History, Vatican City
In Roman times, the Vatican was the site of the great circus of Nero, where under Nero, St.Peter was crucified (circa 64-67 AD). His body was buried nearby more than 250 years later, Constantine built magnificent basilica on the spot, which was destined to become one of the marvelous of the world.
An uninterrupted succession of 265 men have sat on St.Peter's throne, many of whom were martyrs and saints.
The Vatican has been an independent state called the Vatican City since February 11 1929, when the Lateran treaty definitively resolved "The Roman issue"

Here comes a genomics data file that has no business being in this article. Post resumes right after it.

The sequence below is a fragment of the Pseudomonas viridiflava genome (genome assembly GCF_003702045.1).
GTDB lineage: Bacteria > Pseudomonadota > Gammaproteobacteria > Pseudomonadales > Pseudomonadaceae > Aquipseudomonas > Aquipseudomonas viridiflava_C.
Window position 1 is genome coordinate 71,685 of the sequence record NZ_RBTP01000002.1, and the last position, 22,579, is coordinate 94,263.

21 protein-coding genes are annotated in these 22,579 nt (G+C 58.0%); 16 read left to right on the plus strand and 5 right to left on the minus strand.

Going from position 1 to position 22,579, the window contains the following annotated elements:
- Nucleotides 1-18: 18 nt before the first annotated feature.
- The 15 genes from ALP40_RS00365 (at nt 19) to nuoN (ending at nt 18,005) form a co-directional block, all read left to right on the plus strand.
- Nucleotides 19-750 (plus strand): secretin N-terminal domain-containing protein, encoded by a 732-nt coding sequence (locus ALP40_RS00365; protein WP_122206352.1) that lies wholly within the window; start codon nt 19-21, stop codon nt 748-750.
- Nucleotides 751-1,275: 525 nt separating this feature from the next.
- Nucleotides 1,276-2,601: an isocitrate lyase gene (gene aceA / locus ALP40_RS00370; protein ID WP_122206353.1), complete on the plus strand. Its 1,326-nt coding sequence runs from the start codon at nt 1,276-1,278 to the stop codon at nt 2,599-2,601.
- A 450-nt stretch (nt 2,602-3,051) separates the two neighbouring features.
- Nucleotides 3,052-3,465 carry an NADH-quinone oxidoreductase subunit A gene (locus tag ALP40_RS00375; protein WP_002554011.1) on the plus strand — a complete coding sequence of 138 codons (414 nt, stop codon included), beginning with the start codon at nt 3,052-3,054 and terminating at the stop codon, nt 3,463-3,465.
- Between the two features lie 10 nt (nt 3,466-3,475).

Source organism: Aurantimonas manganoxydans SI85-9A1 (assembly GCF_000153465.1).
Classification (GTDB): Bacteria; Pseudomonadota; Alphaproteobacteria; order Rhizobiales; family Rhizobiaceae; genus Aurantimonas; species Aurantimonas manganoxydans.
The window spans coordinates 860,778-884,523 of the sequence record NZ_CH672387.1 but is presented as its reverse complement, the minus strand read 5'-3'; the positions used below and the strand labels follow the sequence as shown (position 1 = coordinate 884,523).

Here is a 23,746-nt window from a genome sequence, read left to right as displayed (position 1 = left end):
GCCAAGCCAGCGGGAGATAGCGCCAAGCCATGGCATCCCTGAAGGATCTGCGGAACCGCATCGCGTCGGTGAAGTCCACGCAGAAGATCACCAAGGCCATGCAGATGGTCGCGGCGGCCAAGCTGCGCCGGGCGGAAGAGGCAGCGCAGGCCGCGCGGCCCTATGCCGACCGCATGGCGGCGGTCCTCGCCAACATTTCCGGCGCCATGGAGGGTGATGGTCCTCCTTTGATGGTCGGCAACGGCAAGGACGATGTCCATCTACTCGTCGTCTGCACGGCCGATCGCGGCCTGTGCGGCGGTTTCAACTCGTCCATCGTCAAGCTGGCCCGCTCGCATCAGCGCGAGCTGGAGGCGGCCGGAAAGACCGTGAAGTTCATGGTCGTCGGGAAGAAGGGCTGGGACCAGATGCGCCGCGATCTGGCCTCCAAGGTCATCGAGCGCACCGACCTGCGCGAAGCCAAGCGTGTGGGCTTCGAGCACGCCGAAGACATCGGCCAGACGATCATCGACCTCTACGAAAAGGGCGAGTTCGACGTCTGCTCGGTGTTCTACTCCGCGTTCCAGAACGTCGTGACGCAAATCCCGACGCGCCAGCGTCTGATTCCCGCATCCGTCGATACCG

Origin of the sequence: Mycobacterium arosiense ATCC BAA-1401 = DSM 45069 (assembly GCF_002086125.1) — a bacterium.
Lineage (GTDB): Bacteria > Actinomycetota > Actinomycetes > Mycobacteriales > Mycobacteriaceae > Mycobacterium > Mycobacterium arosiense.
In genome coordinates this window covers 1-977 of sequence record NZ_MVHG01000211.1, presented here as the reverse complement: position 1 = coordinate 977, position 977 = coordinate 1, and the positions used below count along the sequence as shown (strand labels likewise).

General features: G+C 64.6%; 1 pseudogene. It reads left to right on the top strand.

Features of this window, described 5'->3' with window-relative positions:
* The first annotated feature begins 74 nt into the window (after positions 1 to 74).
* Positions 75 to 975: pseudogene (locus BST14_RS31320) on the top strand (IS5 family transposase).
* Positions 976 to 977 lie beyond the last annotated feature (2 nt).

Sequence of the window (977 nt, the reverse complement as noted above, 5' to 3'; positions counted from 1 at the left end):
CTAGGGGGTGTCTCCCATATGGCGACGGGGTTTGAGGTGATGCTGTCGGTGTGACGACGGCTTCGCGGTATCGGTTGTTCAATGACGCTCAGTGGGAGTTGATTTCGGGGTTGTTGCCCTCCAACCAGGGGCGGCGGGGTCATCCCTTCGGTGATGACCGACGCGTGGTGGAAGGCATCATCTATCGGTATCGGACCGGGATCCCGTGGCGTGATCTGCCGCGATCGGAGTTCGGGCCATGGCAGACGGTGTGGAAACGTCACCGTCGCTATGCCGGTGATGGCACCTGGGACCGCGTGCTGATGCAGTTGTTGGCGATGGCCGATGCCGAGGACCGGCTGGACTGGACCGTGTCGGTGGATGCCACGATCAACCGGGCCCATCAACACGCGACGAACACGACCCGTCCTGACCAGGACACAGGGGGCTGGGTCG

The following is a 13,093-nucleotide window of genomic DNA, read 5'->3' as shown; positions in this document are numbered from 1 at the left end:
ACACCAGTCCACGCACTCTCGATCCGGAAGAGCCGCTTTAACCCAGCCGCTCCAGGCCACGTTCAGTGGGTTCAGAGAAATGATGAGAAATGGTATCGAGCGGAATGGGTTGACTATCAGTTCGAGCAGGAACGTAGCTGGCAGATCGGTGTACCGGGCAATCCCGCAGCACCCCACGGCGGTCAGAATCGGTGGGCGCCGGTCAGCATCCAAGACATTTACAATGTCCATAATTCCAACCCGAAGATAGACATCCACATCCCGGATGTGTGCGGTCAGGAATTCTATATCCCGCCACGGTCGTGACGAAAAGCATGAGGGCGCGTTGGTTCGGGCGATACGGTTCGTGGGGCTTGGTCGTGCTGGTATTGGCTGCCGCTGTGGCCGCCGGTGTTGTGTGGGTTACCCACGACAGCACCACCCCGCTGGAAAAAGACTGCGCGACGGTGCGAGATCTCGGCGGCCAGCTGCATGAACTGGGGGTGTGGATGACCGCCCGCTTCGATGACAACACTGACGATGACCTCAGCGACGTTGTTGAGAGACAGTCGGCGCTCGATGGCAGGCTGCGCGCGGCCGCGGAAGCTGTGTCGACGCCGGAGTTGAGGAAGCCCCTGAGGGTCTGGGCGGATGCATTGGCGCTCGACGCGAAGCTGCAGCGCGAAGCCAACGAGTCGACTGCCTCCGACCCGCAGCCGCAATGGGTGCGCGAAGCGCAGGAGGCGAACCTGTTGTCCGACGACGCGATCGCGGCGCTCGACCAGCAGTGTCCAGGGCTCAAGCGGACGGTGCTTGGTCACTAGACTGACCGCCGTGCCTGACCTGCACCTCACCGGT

Between the church and the Italian state.
Since then, there has not been a pope who has failed to contribute to the grandeur and dignity of the Vatican, to make his holly hill an increasingly worthy seat for the supreme head of the Catholic Church.
The Vatican has been the residence of the popes only since 1377, six centuries interrupted by long stays at the Quirinal Palace.
Before the pontifical court was transferred to Avignon 1309-1377, the headquarters of the pope had been at the Lateran.
This is the traditional path of Christian pilgrimages to the Vatican. The statues that line the bridge represent the stations of the cross.